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Published On: Fri, Nov 30th, 2012

Uduaghan Slams NBC over Boundary Disputes in South-South …Denies picking Ibori’s birthday bills

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By Our Reporter
Delta State Governor Emmanuel Ewetan Uduaghan has blamed the National Boundary Commission (NBC) which uses boundary adjustments to re-locate oil wells is to blame for the lack of collaborative spirit among states of the South-south geo-political zone.
He lamented that while crude oil is holding together the disparate ethnic nationalities in Nigeria under an umbrella, it is ironically tearing apart the region where it is produced. And this has nothing to do with the violent youth agitations which have become a norm in the oil enclave of the Niger Delta in spite of the Federal Government Amnesty Programme to achieve peace.

Instead, the state governors have constituted themselves to major obstacles in the quest for regional peace as they scheme through the NBC to redefine inter-state land boundaries with the sole aim of appropriating oil wells which lie on the threshold.
Speaking to The Guardian, Uduaghan expressed worry that boundary disputes have become part of the things weighing down the Niger Delta region. He noted that no other part of the country is facing this challenge because there are no oil wells outside the Niger Delta to fight over just as he traced the incessant boundary disputes to the mode of operations of the NBC.
He said: “Unfortunately, we have a system in Nigeria where in the South-South the boundaries seem to be shifting depending on who is in the NBC. It is only in the South-South that you have boundary issues in Nigeria, and it is because of the way the information from the boundary commission is transmitted.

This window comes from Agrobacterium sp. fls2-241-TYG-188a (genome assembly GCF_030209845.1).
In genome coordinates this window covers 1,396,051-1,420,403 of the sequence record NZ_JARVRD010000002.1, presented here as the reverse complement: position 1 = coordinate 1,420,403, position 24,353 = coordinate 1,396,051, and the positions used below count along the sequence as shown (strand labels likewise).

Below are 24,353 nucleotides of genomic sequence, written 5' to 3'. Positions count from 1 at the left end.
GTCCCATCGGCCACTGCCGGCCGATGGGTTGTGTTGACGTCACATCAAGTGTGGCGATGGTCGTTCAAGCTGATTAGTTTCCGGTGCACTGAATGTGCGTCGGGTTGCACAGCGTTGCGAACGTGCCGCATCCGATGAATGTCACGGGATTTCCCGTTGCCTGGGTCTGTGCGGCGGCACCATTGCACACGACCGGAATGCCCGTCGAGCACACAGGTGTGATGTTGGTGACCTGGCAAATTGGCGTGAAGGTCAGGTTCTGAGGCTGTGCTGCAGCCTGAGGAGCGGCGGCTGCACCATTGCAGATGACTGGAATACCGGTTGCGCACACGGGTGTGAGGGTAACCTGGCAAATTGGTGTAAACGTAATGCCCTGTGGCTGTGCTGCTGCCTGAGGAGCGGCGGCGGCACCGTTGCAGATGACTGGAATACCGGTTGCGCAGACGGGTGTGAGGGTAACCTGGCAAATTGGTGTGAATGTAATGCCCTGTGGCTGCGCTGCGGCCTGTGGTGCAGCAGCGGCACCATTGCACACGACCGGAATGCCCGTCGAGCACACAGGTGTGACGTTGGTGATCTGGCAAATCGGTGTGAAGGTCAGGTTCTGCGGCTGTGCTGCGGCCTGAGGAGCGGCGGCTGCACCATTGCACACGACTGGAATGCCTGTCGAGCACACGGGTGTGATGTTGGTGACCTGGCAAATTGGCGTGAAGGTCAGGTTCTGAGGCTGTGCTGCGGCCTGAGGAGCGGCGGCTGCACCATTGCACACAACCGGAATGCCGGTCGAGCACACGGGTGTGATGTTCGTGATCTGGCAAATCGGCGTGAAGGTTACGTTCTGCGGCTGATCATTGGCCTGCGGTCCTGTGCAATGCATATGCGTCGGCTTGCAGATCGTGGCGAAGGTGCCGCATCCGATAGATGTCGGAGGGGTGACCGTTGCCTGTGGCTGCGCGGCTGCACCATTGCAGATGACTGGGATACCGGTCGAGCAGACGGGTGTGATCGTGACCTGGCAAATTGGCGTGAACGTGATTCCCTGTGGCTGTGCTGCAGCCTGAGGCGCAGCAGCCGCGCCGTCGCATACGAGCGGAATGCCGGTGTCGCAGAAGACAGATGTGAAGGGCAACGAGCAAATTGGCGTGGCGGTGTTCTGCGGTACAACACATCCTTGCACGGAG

“Today, a boundary is here, tomorrow, they can tell you it has shifted from where it was before to another place. So we have what is called mobile boundaries in the South-south and that has caused a lot of problems. Today, you notice that they say XYZ oil wells are in this state by tomorrow they say, no, it is no longer there, it is in another state. It is a big, big problem in the South-south and it is basically because of the oil. I’m sure if there was no oil in the south-south, no one would bother to change boundaries like chameleon.”
Uduaghan who is enjoying a respite from attacks by elder statesman, Chief Edwin Clark over a range of issues including the disputed 2007 governorship elections in Delta State which produced him (Uduaghan) and the leadership style of former governor James Ibori currently serving a jail term in United Kingdom, also hinted on the strategy he adopted to contain the old man.
“I grew up with my grandmother and one of the things I picked up growing up is respect for the aged. Chief E. K Clark has a lot of experience. He has been minister, he is not looking for my position, and so my attitude is to listen to his wisdom, the ones I believe that I can handle, I handle, some I just let it go. But I try at all times to correct the figures he brandishes to criticize projects because people just give him figures and he uses same to talk. What I will never do is to be disrespectful to an elder. I will not mention names but you will agree that many in the past who showed disrespect to elders did not end well. After some time, Chief Clark himself realized that I never disrespected him and he also had a change of mind.”
Uduaghan disclosed that neither he nor the Delta State government was involved James Ibori’s birthday anniversary celebration during which friends and associates presented the former governor as a hero and victim of political machinations at home.
He added: “Let me clear one issue, the government never ever celebrated Ibori’s birthday. His political associates came together and celebrated him. Yes, he is a brother and personally, I wished him happy birthday.

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